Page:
Why a rate cut is now inevitable

The ECB generally maintain that they are there to control inflation, normally we interpret this as ensuring that prices don’t get out of hand, or shoot up too quickly and indeed that is generally what rate changes are for, rates are raised to control price inflation. However, when the inverse happens (deflation or rapidly falling inflation) they will cut rates to stimulate the economy.

Today the treasury briefings put the flash estimate of inflation as being 1.6% while estimates were that it would be 1.8% which means that we are witnessing less inflation than expected and at a pace much faster than expected, if the ECB want to maintain inflation at ‘near but just below’ 2% then they have to reverse this trend and fast so there is strong likelihood that we will see a rate cut this week in order to achieve this (or at least work towards it!).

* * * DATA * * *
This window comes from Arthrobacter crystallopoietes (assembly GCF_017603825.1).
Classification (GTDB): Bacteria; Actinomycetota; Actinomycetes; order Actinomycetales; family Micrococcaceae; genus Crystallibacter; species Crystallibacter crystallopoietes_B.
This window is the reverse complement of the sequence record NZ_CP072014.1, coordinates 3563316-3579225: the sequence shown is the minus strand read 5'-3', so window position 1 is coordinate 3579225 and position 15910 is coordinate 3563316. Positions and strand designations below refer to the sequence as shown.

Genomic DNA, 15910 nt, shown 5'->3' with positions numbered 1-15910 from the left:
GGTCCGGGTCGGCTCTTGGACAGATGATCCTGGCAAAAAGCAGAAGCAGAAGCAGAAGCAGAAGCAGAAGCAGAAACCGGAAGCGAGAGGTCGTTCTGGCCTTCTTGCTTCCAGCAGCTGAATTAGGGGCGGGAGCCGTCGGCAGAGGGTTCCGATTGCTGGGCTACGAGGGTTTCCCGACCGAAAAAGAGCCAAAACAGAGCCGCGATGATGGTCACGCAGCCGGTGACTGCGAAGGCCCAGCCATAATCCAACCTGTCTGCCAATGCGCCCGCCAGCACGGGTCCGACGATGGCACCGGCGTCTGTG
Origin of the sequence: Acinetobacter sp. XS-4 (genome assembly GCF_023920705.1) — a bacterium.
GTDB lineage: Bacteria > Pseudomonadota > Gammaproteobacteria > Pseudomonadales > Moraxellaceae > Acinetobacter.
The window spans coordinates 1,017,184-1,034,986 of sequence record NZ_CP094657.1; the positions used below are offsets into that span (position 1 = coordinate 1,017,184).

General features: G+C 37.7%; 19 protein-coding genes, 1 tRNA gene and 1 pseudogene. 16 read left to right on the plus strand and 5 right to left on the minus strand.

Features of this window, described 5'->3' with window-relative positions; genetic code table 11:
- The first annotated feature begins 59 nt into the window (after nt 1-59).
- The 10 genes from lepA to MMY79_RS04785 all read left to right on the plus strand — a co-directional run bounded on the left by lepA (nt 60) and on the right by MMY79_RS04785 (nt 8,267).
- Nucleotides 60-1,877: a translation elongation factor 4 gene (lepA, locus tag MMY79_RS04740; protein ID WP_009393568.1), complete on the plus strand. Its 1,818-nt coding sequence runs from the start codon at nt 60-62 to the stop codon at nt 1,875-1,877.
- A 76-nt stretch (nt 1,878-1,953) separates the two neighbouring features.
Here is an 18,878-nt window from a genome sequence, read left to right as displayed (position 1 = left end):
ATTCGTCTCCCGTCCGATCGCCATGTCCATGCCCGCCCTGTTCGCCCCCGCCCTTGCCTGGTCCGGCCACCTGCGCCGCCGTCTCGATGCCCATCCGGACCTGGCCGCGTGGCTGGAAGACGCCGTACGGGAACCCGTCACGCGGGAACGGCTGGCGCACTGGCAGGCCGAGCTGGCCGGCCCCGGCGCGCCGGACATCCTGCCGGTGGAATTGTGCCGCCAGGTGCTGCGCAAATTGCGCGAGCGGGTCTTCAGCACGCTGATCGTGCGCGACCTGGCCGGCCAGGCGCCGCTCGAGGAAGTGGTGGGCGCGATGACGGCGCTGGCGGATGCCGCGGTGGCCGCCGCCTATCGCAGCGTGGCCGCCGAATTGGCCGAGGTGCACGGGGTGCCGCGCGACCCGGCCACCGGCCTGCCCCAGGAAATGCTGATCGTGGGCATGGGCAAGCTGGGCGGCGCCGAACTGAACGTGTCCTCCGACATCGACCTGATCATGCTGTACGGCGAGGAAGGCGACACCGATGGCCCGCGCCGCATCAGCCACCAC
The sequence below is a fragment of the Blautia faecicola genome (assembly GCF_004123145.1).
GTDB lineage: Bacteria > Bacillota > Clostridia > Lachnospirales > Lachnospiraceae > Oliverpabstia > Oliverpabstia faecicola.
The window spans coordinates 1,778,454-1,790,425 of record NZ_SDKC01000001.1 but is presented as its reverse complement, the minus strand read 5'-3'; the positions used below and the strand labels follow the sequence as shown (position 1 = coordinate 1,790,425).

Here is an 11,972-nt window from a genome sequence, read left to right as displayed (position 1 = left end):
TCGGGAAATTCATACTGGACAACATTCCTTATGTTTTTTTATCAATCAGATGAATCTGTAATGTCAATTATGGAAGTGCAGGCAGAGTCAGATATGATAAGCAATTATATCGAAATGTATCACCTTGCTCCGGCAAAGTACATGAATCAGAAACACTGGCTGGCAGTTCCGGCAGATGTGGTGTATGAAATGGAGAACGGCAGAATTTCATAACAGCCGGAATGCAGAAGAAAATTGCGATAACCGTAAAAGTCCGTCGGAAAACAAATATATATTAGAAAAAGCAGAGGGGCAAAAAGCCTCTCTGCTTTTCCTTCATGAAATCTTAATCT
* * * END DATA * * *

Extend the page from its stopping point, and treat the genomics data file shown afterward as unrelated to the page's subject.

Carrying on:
The Zero Interest Rate Policy (ZIRP) being pursued in the USA may come to our shores, the UK is already contemplating going to historic lows not seen since the Bank of Englands formation in 1694. The ECB also cannot allow the Euro to get to strong against other currencies lest it hurt our competitiveness. The strong rise against the British Pound hurt Ireland but most of Europe was not as affected, they are not as reliant on the UK for exports, however, it is the movements against the US dollar that count the most.

The expectation is for a rate cut of 0.5% or more this week. The surprise is that this time we are confident that not every bank will pass on the full rate cut, once the bailout money has been promised they need not appease social pressure as rapidly.

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